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The Moment I Knew My Best Friend Was Toxic

She was my maid of honor, my sister from another mister. Until she lashed out at me in a way she knew would hurt most.

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An illustration of two female silhouettes. One silhouette is normal, while the other has Devil horns and a tail, indicating a toxic friendship.
Carolyn Sewell
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It started when my marriage went sour. As the temperature at home dropped below freezing, I turned to the person I trusted most in the world — my maid of honor, my confidante, my sister from another mister — for support.

And got hit by an avalanche.

First, there was criticism — the backhanded kind that can sound like a compliment until the knife goes in. When I talked about how lonely I felt as my husband withdrew, Lisa* said, “You’re so successful, he probably feels unnecessary.” Another winner: “It’s not like you have time for him.”

Then there was anger. Suddenly everything I wanted from my marriage was unreasonable. “You have to cut him some slack,” she told me when he didn’t show up —  didn’t show up — for Thanksgiving dinner. When I mourned the fact that I hadn’t had sex for three months, she shot back, “Try three years.”

It’s not like our friendship was one-sided. I’d helped her through a job layoff, fertility issues and much more. I was in the room when she delivered her son; her husband, feeling squeamish, had gone to get pizza.

We shared a babysitter, a food co-op membership and a collection of costume jewelry. We even shopped together, which — for those of us in the size-14-and-up club — can be more intimate and revealing than a bikini wax. No one else, including my husband, knew the waistband measurement of my jeans.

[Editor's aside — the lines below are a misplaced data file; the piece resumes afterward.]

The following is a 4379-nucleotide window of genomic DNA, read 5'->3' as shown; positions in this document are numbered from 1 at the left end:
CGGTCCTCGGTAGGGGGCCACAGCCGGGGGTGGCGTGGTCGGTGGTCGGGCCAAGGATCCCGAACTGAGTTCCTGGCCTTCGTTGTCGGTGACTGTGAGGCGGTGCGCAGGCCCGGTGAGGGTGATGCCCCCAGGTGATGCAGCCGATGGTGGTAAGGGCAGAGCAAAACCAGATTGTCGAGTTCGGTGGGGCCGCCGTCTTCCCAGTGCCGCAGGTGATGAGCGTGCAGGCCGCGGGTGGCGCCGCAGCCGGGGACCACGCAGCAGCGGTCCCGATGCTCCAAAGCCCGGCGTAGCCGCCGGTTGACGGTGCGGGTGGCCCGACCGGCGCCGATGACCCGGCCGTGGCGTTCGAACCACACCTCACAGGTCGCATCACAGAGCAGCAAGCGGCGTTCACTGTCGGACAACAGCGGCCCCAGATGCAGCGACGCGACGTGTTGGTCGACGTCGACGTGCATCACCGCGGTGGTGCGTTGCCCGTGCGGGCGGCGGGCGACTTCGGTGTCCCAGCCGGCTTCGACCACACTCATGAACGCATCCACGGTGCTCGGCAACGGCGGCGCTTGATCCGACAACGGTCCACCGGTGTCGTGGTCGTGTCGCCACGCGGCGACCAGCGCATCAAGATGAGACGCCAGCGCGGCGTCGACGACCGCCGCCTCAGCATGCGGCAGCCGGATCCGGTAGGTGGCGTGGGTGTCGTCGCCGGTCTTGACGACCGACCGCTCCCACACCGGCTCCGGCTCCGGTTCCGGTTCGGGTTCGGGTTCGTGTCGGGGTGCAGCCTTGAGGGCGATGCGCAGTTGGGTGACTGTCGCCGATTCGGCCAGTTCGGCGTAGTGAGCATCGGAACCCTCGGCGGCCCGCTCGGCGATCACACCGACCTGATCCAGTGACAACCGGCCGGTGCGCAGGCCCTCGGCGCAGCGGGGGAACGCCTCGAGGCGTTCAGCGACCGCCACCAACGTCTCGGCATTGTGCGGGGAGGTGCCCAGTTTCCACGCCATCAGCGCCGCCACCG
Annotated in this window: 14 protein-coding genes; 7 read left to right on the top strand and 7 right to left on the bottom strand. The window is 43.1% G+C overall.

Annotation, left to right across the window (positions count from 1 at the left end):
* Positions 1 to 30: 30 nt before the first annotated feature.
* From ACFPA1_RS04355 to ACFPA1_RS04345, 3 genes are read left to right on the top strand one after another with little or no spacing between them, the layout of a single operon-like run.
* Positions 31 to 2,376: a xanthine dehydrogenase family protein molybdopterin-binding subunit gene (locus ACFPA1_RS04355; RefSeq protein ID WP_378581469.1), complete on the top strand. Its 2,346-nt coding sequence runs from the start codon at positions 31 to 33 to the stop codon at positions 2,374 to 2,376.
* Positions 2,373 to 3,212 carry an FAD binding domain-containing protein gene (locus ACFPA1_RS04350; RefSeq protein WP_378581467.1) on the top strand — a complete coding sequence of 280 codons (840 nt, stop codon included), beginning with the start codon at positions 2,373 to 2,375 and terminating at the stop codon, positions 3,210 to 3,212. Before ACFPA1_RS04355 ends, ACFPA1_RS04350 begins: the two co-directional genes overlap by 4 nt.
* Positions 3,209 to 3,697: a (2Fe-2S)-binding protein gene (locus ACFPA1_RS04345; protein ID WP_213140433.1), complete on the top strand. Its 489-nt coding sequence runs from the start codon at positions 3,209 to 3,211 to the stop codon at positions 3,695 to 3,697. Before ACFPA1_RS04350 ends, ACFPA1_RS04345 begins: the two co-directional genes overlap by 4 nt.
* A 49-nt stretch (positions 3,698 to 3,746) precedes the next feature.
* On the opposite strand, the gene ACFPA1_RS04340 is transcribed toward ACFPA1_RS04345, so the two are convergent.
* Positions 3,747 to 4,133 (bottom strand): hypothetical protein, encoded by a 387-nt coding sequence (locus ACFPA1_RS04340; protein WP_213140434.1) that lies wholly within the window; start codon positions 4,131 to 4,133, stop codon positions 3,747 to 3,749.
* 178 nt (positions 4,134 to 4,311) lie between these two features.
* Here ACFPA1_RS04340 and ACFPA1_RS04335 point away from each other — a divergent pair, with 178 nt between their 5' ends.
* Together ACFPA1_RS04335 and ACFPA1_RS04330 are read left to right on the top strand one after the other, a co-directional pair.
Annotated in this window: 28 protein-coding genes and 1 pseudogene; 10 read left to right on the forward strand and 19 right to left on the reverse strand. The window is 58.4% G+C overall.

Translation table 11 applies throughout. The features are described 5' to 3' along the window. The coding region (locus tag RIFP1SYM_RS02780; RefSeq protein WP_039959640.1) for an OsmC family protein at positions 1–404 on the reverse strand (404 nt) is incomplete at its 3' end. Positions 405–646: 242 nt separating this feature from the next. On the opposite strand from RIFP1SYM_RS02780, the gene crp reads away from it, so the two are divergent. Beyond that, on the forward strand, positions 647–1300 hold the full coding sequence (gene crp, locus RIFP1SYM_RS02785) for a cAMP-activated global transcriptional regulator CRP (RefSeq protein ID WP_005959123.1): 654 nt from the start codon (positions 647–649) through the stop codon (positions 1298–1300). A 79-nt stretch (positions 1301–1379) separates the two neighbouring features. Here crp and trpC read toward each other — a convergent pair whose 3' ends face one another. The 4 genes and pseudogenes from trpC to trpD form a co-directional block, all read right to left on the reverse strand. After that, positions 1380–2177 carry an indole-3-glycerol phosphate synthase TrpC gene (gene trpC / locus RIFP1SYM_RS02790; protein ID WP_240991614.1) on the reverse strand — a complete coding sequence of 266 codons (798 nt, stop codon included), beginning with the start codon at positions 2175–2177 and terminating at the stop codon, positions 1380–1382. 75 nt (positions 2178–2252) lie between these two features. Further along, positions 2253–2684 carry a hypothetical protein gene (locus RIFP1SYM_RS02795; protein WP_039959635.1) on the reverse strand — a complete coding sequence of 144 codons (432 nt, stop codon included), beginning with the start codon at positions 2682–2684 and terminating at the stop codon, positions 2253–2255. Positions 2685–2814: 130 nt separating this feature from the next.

Lisa’s marriage wasn’t perfect, either. She confided issues that were similar to mine: She resented being the breadwinner and felt neglected by her spouse. Like me, her husband’s role in the so-called partnership was chief critic. As my therapist put it, “You should think about why you are willing to settle for so little.”

I did think about it, for years. Until I finally summoned the courage to reach out for more.

In retrospect, I see that Lisa was angry because I’d upset the status quo. Instead of huddling together in the foxhole of our failed marriages, swapping wisecracks over too much wine, I made a break for it. In return, she lashed out at me in a way she knew would hurt most. Belittled my pain. Ignored my calls. And refused to discuss what was happening to our friendship.

She wound things up with a big finale: A month after the divorce, she invited my ex-husband and kids to Thanksgiving dinner without me.

That was the end. We didn’t speak for eight years, during which I met and married a loving, attentive man with a large family of his own. Our Thanksgivings are hectic and boisterous, and my kids would never dream of missing them.

Recently, out of the blue, Lisa emailed asking if I could recommend a vet for her ailing cat. I sent a name, adding that I wondered if she’d given any thought to what had passed between us. She responded with an angry note saying she couldn’t believe I would ask such a callous question while she was distraught over her pet.

Still crazy after all these years.

*Names and some details have been changed.

Illustration by Carolyn Sewell